There are constant and unpredictable cycles in the aviation insurance marketplace. Over the past 24 months, rates and terms have leveled off and many consumers can now look for rates to begin to drop.
Once rates stabilize and investment income is a firm realization, more markets look to gain market share. This will increase capacity in the aviation insurance market. In order to put business on the books, new insurance companies will lower rates, creating competition. The rest of the marketplace will have to follow. The onslaught of these rate decreases has become a reality over the past several months. We have seen the emergence of several companies new to the U.S. general aviation market.
The first company of major impact new to the market is Starr Aviation, a C.V. Starr company. C.V. Starr is owned partly by Maurice Greenberg, former chairman of AIG. Its subsidiary, American International Insurance Agency, handled the bulk of AIG Aviation’s airline business until a separation in early 2006. In the separation, AIG Aviation’s CEO departed with a number of other executives and underwriters to transition C.V. Starr into a new company in the world-wide aviation insurance marketplace.
Starr Aviation is already busy writing policies for existing clients, but they have begun underwriting general aviation risks and should be in full force by the new year. They will likely look to initially write turbine aircraft (particularly with professional piloted crews) and products/manufacturer risks as well as other various commercial operations. You can probably expect this company to enter the light aircraft and agricultural markets in the next six-24 months.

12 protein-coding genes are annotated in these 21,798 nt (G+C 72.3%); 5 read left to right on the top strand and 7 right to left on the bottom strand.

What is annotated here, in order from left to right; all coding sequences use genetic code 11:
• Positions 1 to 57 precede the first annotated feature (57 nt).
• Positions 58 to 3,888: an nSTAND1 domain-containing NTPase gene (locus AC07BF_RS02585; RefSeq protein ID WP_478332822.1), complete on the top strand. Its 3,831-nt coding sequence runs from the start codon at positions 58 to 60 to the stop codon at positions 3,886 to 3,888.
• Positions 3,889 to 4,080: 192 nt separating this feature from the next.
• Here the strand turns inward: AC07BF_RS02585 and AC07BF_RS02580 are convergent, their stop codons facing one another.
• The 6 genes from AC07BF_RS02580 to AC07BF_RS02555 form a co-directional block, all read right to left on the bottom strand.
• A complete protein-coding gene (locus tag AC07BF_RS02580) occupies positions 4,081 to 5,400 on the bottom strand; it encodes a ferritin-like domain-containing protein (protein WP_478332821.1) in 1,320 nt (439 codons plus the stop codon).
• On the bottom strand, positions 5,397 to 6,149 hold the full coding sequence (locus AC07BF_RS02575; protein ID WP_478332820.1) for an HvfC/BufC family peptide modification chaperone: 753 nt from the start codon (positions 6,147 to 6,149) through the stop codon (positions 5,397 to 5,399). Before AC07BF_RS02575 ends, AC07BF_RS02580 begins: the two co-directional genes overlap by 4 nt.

The other major player to emerge in the U.S. general aviation market is Allianz. As with C.V. Starr, Allianz has already been a player in the global airline and products sectors of aviation insurance, but this major global insurance company has elected to become a player in the U.S. general aviation market.
In late April 2006, the CEO and a senior vice president of USAIG left (retired) to begin constructing this effort. They have since been joined by a number of underwriters from USAIG and other aviation insurance companies. Like Starr, indications are that they will look to begin operations writing turbine aircraft, the products/manufacturer lines and larger commercial operations. This should be followed by the light aircraft sector and other aviation lines. Allianz is currently putting general aviation business on the books and is already making an impact on the market.
Other new companies to the U.S. aerospace market include Berkley Aviation, LLC (a W.R. Berkley Company), which consists of many former XL Specialty executives, and Inter-Aero (International Aerospace Insurance Services, Inc.), a managing general agent for Arch Insurance Company. These companies will have an impact in airline, products, rotor-wing operations and corporate non-owned sectors of the market. They will not likely venture into the light aircraft sector of the market.
So as you can see, there has been a great many changes and shake-ups in the aviation insurance industry during the past six months.
With more capacity and competition, rates tend to decrease. This usually results in premium savings for many consumers. So barring any major disasters, rates in many sectors of the marketplace should decrease over the next couple of years.